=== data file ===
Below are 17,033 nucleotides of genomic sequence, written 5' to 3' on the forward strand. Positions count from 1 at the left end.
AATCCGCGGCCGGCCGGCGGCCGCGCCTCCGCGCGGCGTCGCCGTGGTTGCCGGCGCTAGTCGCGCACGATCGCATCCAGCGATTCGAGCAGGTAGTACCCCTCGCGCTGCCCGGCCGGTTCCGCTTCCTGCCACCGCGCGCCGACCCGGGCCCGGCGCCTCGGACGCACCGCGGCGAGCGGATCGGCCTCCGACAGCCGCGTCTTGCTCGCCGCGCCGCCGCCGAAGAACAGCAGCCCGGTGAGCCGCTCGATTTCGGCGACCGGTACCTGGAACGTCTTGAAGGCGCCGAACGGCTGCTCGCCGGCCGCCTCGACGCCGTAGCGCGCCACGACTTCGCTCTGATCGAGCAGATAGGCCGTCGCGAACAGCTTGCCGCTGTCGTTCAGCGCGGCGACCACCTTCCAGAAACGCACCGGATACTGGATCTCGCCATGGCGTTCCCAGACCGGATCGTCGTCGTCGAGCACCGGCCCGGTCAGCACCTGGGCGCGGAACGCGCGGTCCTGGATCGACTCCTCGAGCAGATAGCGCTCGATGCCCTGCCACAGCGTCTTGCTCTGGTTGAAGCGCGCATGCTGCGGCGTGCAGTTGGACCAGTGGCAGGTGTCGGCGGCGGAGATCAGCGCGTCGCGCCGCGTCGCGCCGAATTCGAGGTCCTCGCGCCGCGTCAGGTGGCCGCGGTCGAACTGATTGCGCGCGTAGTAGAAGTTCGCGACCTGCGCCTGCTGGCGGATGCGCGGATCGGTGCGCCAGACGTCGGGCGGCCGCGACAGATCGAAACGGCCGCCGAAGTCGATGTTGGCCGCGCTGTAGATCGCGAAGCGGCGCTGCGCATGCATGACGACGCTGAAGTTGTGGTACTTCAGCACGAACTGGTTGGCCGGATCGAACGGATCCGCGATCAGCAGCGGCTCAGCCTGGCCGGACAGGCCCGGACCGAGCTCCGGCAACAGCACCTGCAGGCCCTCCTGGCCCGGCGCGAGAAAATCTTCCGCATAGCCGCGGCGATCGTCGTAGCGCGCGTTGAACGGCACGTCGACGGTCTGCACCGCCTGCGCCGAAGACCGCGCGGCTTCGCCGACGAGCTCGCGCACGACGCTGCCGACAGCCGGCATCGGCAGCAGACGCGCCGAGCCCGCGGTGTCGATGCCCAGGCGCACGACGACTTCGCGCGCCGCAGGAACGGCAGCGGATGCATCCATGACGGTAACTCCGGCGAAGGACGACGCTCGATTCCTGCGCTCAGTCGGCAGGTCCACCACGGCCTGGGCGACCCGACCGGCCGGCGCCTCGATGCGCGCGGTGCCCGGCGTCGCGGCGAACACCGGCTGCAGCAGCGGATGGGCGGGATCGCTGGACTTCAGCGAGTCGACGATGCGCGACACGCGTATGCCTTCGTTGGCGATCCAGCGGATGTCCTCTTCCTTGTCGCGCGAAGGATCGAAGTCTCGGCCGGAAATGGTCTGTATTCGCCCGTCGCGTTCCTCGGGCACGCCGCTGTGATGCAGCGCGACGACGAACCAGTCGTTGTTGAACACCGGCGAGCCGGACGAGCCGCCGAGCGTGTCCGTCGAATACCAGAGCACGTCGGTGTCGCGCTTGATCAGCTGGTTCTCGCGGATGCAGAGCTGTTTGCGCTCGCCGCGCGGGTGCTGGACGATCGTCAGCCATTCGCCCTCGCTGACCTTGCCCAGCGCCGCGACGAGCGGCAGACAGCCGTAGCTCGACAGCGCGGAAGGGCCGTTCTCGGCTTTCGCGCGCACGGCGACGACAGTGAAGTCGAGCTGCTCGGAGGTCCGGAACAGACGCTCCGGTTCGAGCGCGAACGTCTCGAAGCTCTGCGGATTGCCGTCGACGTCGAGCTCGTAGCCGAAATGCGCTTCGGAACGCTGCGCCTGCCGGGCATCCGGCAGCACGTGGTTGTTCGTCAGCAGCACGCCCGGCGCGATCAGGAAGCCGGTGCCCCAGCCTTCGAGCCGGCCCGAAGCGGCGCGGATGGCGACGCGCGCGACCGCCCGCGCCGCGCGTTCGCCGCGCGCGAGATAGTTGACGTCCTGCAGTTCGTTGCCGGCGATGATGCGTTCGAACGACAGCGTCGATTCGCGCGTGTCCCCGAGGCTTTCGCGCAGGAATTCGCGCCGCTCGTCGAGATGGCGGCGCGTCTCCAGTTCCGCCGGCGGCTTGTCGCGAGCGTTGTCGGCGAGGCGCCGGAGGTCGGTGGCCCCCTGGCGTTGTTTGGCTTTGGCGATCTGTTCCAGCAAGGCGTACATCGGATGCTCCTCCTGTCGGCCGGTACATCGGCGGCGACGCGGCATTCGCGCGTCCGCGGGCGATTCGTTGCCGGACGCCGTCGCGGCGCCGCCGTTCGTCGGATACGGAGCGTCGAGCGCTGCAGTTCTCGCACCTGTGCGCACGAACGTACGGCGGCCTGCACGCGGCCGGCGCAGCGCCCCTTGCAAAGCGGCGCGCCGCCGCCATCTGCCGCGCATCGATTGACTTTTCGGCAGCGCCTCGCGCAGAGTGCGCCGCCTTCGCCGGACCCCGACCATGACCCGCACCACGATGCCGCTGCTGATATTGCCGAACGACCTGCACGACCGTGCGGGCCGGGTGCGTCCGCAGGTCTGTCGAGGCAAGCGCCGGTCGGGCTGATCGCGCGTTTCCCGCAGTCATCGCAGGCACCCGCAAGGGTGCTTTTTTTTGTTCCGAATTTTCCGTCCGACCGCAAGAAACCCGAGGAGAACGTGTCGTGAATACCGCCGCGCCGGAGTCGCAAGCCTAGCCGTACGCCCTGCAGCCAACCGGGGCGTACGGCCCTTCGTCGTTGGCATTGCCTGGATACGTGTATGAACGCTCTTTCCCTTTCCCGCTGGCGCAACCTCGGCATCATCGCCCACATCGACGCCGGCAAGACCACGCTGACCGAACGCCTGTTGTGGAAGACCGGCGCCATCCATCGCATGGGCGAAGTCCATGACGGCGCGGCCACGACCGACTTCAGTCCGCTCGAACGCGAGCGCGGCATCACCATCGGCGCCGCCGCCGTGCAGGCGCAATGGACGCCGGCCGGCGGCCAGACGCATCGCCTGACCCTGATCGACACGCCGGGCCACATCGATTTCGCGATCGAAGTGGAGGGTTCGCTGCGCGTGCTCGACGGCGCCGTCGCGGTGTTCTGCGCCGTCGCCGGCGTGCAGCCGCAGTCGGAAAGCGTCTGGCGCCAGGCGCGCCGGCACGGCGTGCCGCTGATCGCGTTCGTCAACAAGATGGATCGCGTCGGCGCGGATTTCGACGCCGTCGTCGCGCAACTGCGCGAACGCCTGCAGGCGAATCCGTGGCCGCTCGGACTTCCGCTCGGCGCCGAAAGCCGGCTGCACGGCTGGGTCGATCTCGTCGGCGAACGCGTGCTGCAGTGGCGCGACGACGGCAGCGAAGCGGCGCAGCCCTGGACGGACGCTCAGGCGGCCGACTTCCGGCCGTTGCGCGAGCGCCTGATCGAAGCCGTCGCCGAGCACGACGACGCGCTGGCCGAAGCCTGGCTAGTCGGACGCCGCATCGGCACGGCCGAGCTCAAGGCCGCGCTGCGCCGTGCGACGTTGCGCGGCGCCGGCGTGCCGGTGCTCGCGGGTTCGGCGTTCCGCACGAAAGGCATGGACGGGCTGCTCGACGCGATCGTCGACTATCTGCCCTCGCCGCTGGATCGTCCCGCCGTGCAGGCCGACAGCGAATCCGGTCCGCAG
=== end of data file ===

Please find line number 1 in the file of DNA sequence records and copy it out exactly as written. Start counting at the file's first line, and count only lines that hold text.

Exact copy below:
Below are 17,033 nucleotides of genomic sequence, written 5' to 3' on the forward strand. Positions count from 1 at the left end.